December 27, 2008

She will give birth to a son, and you are to give him the name Jesus, because he will save his people from their sins. - Matthew 1: 18

I can watch Harry Potter, The Office, Little Women, or Elf over and over again and never tire of their tales. I can sing Have Yourself a Merry Little Christmas 1000 times from Thanksgiving to Christmas day and it never gets old. I know all the standard fairytales - Cinderella, Snow White, Beauty and the Beast - they've been burned into my mind since age 4 or 5 and I'm pretty sure they'll still be there 50 years from now. But the story of Jesus' birth? Heard it, seen it, played Mary in church pageant.

I was sitting through about the 20th Christmas Eve Candlelight service of my life on Tuesday night and found myself thinking, 'this is so redundant. Why do we have to do this every year? Sure, the music is pretty, the sanctuary looks magical with the tree and candles; I'm surrounded by family and friends...but we all know this story, right? Why do we need to be reminded every year?' I know, I know, those thoughts deserve a little criticism. I happily gave myself that criticism while sitting in church that night.

I asked God to make something of the centuries old story new to me that night. I wanted some new application; some cool story I'd be able to share and impress my family and friends with.

I read back through the story in the gospels of Matthew and Luke. It is the simplest story. Mary and Joseph were married but had not had sex. Mary was pregnant though. An angel came to Joseph in a dream and told him not to be afraid and to call the baby Jesus. Caesar Augustus issued a decree for a census - because Joseph was from David's lineage, he had to travel to Bethlehem to be counted in the census. Because everyone was traveling, there were no rooms left in the inns. Well, that baby was coming, so they needed some kind of shelter. Enter a barn, a stable, a trough, and farm animals. Shepherds, angels, Magi all traveled to see this boy wonder. They brought gifts, they sang praises to the know the rest.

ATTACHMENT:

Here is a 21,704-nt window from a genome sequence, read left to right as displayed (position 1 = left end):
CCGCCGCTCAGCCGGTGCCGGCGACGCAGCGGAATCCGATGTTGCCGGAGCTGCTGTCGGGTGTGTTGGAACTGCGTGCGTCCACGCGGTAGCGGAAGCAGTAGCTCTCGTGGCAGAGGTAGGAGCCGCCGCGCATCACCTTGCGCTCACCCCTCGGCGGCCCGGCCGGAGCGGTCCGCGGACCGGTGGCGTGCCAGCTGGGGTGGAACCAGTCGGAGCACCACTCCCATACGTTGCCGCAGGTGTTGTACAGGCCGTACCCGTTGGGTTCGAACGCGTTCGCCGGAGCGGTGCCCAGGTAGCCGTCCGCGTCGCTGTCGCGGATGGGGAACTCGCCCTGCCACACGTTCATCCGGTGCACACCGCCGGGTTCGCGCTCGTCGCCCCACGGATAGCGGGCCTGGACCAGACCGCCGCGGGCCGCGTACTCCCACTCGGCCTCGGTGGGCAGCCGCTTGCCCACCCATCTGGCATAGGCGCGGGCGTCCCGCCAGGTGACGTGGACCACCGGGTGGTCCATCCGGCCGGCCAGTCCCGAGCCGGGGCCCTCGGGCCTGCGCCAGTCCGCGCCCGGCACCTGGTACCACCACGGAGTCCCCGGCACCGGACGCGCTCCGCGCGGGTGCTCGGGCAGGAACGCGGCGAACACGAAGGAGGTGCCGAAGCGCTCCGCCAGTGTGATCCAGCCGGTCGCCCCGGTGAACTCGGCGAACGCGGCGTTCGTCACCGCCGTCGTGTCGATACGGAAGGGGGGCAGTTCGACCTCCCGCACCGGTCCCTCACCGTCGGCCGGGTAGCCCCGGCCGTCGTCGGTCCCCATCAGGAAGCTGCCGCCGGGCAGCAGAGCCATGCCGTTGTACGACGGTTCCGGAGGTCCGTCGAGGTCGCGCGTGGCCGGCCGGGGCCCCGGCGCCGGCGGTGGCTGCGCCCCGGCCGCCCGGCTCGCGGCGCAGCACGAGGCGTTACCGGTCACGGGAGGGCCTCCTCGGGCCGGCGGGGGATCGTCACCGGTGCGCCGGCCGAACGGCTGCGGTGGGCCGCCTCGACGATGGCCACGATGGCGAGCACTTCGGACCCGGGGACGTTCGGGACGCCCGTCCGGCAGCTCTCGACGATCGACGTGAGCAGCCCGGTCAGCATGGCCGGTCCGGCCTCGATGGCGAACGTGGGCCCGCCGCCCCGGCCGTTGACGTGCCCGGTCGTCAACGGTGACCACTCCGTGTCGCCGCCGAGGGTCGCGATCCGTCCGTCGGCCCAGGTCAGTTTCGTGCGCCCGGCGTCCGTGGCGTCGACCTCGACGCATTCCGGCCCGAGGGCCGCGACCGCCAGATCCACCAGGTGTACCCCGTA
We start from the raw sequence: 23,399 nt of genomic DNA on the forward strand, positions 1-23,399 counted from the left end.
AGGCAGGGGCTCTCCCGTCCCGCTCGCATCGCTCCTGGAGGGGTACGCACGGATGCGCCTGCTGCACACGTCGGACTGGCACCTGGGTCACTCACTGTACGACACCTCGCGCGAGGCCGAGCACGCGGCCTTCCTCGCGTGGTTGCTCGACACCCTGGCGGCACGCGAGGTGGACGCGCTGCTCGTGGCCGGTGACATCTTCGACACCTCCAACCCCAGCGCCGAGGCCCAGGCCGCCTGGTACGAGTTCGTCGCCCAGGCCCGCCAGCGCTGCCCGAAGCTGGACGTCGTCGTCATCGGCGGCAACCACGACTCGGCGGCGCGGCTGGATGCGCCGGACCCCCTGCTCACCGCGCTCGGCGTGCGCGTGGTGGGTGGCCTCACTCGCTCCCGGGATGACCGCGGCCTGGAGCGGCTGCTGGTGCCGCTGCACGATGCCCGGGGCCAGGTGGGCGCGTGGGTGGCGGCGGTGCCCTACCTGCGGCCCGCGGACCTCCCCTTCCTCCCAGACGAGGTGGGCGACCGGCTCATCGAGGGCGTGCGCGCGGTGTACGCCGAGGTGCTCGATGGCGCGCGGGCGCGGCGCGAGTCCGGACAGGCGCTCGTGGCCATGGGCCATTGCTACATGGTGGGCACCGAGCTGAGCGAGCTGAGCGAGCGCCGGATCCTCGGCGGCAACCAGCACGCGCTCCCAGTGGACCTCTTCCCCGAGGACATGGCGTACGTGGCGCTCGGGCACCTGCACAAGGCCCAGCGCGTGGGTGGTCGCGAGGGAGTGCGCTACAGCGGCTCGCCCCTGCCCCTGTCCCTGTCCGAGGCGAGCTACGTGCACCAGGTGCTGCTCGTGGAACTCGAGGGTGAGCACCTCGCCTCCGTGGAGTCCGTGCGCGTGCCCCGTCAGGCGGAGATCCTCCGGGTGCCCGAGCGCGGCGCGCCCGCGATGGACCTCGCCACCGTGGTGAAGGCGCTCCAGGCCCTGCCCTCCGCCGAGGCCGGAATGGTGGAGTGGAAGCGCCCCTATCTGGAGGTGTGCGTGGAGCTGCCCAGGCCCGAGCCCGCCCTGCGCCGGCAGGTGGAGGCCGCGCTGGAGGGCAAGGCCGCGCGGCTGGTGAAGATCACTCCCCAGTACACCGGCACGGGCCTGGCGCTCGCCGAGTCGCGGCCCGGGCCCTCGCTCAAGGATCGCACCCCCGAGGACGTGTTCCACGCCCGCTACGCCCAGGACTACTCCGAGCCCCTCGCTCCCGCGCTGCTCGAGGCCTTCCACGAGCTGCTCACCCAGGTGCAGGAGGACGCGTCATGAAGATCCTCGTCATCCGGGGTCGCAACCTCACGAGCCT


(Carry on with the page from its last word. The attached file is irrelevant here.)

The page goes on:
I'll be honest, I was dissppointed, after reading through the story several times, to have found no new nugget of spiritual application. Just as I suspected, it was the same ole' story, with the same ole' characters.


Oh but wait! Ok, so these writers are telling me that God - yes, THE GOD who created this world - came to earth in human form, was born where animals eat hay and slop, had normal parents, grew up a carpenter, began a ministry, performed miracles, died on a cross so that I don't have to spend eternity in hell, and inspired his followers to begin the church.

Wow, Peyton. Nothing new about that story. But everything divine and holy and sacred and inspiring, and yes, simple about that story. In the coming year, I am going to live in the simplicity of my faith, the divinity of the baby savior, the holiness of the holy spirit living in me, and the sacrifice of THE GOD who, so high and mighty, made himself so low and humble to save me, the gal who selfishly sits in church on Christmas Eve demanding some new nugget of spiritual inspiration. Ugh. I'm so vain.

December 17, 2008

She's a good girl, loves her mama, loves Jesus, and America too

John Mayer, please come sing me to bed every night. I wouldn't ask for anything more. I feel like Ursela in The Little Mermaid wanting Ariel's voice. Seriously, how can someone's voice sound so marvelously velvety? Thank you Tom Petty and Jeff Lynne for writing this song (on the album, "Full Moon Fever", released in 1989). Tom, your version sounded good...but John sounds AH-MAZING (on the album, "Where the Light Is", released in 2008). I hope you enjoy listening to it as much as I do. I've listened to it over and over and over today.

Oh, but wait, here's another one. This is a duet with Sarah McLachlan. Yep, his guitar playing is just a velvety smooth as his singing...

Hold your horses, he's also got a sense of humor. Ladies, he's the full package.